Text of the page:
Beyond this, a single appointment (or a few) with a Spiritual Healer can change your life. I frequently work with people who have been in therapy for years, if not decades. People who have been through the Mayo clinic for experiences they can’t explain, who have been through acupuncturists, chiropractors, medical intuitives, allopathic physicans, medications, ER’s/hospitals, (you catch my drift) and they come to a Shaman or Spiritual Healer. Because they work with a level (or levels) of reality and a depth that few modalities or healers can touch, Spiritual Healing can heal things that nobody else can. I once had someone joke that an appointment with me was like a year of psychotherapy. The same is true for most effective spiritual healers- it is intensive, life-altering work. It is intense for the giver and the receiver and should be respected. In modern culture, this is through money- ensuring that the provider is taken care of in the outer, external world of car insurance, groceries, and rent.

One of the arguments that I hear often is that if you don’t charge, and are “spiritual” the money will just come. Divine flow, the universe, God/dess will bring it to you. This is certainly true if you follow the path you are intended to. However, there is a joke one of my patients told me- hopefully I don’t screw it up… A man was lost at sea. He repeatedly called for God to come help him. A floating raft appeared- the man did not take it because he was waiting for God. A ship appeared and offered to bring him on board. The man said he was waiting for God to help him. Finally, the man drowned. When he appeared before God, he asked why God did not help him. God said “I sent you a raft and those people!” This is true about money and being a spiritual healer as well. The right patients at the right times will appear to you. And they will provide you with money. And you will pay your rent.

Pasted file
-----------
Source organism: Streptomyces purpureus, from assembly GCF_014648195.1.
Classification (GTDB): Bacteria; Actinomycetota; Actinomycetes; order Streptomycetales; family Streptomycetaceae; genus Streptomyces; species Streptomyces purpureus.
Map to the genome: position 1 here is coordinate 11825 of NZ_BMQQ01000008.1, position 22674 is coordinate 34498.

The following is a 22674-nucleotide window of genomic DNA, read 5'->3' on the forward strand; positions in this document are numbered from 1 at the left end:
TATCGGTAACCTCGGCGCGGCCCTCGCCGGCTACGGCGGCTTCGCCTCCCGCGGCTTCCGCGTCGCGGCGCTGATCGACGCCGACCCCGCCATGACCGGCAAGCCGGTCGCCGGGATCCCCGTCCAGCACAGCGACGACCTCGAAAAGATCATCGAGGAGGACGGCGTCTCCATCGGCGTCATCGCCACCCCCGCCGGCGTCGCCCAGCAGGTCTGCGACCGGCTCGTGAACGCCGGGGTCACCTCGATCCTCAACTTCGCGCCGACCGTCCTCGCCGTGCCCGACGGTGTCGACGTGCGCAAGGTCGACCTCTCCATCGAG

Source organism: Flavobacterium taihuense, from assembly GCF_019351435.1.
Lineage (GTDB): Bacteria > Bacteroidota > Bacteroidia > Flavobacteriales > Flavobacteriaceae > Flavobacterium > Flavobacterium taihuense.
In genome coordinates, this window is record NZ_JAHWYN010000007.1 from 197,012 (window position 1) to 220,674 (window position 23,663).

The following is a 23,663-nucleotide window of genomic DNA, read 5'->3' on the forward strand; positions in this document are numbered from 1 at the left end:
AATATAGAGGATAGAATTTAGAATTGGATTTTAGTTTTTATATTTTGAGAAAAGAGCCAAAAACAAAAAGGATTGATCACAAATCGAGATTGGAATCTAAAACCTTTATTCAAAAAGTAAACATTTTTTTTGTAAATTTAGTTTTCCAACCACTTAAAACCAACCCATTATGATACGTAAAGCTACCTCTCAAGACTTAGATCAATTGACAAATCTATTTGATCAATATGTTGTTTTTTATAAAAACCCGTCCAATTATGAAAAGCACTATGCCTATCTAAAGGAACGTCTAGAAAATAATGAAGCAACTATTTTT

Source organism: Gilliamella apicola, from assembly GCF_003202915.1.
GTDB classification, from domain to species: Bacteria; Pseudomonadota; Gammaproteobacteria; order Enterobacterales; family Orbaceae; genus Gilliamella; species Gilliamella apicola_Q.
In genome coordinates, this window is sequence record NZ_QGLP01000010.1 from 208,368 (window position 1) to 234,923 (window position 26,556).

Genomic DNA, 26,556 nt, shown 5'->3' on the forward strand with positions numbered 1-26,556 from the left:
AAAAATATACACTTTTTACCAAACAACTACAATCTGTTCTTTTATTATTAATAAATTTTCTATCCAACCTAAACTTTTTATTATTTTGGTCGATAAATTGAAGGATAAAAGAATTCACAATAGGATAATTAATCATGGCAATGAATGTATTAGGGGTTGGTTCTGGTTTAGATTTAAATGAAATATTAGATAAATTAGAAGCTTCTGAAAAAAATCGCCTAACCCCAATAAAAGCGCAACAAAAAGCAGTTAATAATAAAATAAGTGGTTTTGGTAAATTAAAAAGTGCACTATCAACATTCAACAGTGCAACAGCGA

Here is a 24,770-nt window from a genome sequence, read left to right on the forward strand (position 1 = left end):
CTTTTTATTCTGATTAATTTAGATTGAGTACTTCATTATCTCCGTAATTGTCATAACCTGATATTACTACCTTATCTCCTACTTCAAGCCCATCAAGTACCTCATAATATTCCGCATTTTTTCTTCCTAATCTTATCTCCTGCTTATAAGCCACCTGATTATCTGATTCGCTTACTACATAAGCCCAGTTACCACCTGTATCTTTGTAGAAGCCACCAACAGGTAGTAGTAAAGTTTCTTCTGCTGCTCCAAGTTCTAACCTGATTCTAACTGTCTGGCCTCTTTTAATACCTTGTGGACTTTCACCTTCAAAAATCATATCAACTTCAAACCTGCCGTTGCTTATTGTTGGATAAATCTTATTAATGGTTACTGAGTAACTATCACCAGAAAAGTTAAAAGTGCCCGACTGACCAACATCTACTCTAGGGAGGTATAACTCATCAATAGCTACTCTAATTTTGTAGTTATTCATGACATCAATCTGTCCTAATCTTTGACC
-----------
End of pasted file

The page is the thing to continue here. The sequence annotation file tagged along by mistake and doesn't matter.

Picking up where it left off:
A few thoughts about how a Spiritual Healer actually works

Many people make the argument that if you are a spiritual healer that you will be doing work like this anyway. Why not help someone? The truth is, most single appointments that I do with people take around a week. They take supplies- such as candles, herbs, etc that cost money. But mostly they take time and energy. A single appointment may take anywhere from two hours to fifteen, depending on the prepatory work and after-work that I need to do. I have spent years cultivating spiritual relationships with my helpers. Appointments require energy and considerable energetic exchange between myself, my helpers, and the patient. This is for one patient and one single appointment.

I, as well as many other ethical Spiritual Healers, do not accept all patients. This is certainly true. Even if someone wants to pay me more than my full fee, or begs for me to work with them. Why is this? Some people my spirit helpers tell me not to work with, some people are simply too mentally ill to work with, and some are out of my area of expertise (I refer this last category typically). Most patients are simply not ready- they are not ready to heal, to let go of control, to go through a period of healing, to change.